What exactly do clinical trials for a new vaccine involve?
The first step after a potential vaccine is developed is to try it out on animals to check that it is not toxic and that it leads to an immune response. If this step is successful, the next stage is to move to human trials, where these preliminary trials are called phase 1 trials.
In such trials, healthy volunteers (typically 20-50 in number) are injected with one of a range of possible doses of the vaccine, to determine the optimal and safe dose, starting from very small doses. Whether the vaccine elicits an immune response is also verified. In phase 2 trials, the immune response is examined further, and questions of side effects and safety are also explored in a larger group of volunteers, typically more than 100.
Finally, phase 3 trials involve administering the vaccine to a much larger group, often tens of thousands of people, selected to be representative of the population. These trials are called “randomized control trials”. In these trials, about half the participants enrolled are given a placebo, something that is harmless to the body, while the other half is given the vaccine. No one knows, not even the doctors administering it, whether the injection contains a placebo or the real thing.
In India, emergency use authorization has been granted to two vaccines: Covishield, made by the Serum Institute of India and Covaxin, made by Bharat Biotech.
Since Covaxin didn’t complete its phase 3 trials and publish them, what can we confidently say about its efficacy?
At the moment we can say little since there simply is no data yet. In the much smaller phase-1 and phase-2 trials, the vaccine elicited a robust immune response, making antibodies against the virus. The vaccine was also shown to be safe in appropriate doses. It is based on an inactivated whole-virus vaccine platform which is well-understood. However, it is important to understand that efficacy—whether a vaccine works well at preventing you from getting the disease under ideal conditions—is not a simple and immediate consequence of immunogenicity, the ability of a vaccine to provoke an immune response. That is why we need phase 3 trials in the first place.
Is there a broader misunderstanding of immunogenicity and efficacy? What is the difference and why is it important?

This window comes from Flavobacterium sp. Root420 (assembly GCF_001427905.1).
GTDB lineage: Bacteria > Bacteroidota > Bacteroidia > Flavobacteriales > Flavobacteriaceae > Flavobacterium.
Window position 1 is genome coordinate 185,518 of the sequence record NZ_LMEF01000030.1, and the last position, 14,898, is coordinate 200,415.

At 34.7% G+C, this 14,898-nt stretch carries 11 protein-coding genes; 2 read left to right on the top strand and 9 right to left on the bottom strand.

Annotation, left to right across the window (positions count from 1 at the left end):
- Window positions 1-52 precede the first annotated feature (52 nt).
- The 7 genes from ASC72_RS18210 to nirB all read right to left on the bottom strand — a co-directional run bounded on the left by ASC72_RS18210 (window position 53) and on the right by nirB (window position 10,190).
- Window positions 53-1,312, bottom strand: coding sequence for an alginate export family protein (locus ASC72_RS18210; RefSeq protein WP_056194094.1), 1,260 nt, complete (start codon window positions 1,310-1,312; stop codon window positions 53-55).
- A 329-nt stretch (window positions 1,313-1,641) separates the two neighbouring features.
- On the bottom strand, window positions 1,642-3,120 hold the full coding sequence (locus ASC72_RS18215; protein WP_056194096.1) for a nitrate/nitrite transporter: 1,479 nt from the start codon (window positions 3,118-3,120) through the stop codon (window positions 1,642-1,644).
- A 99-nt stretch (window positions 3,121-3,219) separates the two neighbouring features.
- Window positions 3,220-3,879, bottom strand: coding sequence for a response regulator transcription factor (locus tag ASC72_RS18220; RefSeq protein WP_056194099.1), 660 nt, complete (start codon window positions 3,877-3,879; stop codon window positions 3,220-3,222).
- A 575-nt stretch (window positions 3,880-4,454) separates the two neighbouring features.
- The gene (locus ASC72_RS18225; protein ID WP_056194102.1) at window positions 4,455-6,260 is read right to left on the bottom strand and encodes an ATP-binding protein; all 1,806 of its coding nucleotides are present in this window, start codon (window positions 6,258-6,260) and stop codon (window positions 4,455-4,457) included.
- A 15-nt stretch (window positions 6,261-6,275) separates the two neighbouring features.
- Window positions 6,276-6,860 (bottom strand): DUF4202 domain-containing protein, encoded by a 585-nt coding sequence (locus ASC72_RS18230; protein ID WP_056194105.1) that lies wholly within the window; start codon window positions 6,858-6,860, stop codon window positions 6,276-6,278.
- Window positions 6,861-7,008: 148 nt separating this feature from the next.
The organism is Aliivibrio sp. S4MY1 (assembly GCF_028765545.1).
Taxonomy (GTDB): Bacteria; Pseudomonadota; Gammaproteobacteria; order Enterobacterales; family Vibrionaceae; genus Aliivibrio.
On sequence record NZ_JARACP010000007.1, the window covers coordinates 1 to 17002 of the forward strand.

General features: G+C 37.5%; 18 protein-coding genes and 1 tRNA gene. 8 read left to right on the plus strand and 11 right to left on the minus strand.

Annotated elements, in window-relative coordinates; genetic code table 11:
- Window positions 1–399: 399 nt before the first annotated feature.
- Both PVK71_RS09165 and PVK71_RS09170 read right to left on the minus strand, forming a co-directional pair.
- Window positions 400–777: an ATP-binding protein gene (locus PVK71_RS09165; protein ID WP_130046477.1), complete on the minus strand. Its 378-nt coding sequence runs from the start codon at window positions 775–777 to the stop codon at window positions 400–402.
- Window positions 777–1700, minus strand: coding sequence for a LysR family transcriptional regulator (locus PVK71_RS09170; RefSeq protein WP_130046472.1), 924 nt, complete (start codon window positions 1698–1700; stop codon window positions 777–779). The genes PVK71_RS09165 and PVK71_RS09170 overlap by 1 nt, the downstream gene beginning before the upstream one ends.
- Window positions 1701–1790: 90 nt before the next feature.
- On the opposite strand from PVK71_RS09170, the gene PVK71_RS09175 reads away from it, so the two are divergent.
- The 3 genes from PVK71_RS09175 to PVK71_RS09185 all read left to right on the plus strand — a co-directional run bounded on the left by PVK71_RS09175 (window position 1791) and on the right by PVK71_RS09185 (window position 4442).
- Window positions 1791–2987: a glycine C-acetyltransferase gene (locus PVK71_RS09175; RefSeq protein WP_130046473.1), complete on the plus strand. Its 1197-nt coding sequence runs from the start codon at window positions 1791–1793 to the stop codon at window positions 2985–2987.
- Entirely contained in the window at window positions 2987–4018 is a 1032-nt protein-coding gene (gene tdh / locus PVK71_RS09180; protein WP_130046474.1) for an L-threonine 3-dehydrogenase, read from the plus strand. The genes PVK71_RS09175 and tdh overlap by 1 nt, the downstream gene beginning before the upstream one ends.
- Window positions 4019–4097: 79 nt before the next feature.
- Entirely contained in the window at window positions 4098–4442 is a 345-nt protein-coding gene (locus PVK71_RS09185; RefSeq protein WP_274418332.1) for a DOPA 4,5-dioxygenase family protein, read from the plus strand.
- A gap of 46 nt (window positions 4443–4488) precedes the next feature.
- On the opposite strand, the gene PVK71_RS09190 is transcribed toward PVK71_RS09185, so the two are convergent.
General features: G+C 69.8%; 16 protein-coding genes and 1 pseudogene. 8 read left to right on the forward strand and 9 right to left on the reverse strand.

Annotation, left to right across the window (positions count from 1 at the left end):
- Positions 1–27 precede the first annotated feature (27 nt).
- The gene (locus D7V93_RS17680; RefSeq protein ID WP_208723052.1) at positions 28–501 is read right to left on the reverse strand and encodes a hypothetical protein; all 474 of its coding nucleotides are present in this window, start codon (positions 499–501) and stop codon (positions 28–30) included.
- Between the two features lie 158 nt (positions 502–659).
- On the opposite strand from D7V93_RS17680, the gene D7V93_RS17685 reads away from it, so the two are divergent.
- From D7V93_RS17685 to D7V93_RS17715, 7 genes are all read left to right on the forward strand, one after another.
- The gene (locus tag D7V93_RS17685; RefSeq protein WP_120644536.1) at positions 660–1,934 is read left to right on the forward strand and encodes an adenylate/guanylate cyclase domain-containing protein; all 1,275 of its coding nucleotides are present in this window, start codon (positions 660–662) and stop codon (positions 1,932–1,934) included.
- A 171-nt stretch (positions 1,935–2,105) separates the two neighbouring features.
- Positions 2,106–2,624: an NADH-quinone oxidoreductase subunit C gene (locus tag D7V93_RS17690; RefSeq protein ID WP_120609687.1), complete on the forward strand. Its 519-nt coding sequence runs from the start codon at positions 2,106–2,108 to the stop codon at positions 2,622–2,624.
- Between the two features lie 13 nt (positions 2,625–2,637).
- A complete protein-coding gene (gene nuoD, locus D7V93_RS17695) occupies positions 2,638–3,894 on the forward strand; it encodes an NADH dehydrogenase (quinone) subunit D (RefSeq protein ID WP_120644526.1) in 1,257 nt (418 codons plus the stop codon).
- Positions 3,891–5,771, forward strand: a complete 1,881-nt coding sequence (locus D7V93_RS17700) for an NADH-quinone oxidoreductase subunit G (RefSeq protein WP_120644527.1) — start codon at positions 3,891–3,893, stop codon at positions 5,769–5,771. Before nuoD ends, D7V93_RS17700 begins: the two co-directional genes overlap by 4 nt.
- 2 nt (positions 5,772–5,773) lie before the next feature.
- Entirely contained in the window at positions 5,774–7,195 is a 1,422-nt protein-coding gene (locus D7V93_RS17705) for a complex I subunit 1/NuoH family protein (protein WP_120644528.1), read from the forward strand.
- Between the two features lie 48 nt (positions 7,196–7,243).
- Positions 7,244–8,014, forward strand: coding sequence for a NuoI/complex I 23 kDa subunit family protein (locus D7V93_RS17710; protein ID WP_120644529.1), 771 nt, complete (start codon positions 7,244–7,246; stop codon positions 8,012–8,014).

A vaccine should certainly provoke a response from the immune system. That’s central to how vaccines function. But whether it works in preventing people from getting the disease – protective immunity – is a harder question and there are a few things that could go wrong. One extreme case is that getting vaccinated might, paradoxically, increase your chances of severe disease, through what is called ADE or antibody-dependent enhancement. Another possibility is a vaccine-associated enhanced respiratory disease, in which antibodies induced by the vaccine bind with viruses and form immune complexes that clog the lungs. These are possibilities that a phase-3 trial should rule out.
How is Covaxin going to complete phase 3 trials?
What should happen, in principle, is the following: The scientists running the trial will wait till a certain number of people, a number pre-approved in the trial protocol, within the group that received an injection, are diagnosed with COVID-19. They then go back and check whether these people belonged to the group that was administered the placebo or the actual vaccine. If there are many more cases in the placebo group than the vaccine group than can be accounted for by chance, that suggests that the vaccine works in protecting against developing the actual disease.
The problem is that it may take some time to reach this stage of having a predetermined number infected with the disease. Since most people develop no or only mild symptoms of the disease, they may not notice they have been infected.
A second problem is that phase-3 trials are being done in a background where a good number of people have already been infected in the past, so are immune to the disease for at least some time, as far as we know. These people won’t develop the disease even if they encounter an infected person.
Finally, currently in India, all this is happening in the background of a steadily decreasing number of new cases. This makes it harder to have new infections in the trial group.
Why aren’t people given a choice on which vaccine they would prefer?
The government, which is, after all, making these vaccines available for free at this point, may have wanted to ensure that they did not appear to be favouring one over the other when granting emergency-use approval. Perhaps there is also an element of national pride in this, in that Covaxin is a fully indigenous vaccine while Covishield is the result of a collaboration with international groups, at Oxford University and the pharmaceutical giant AstraZeneca.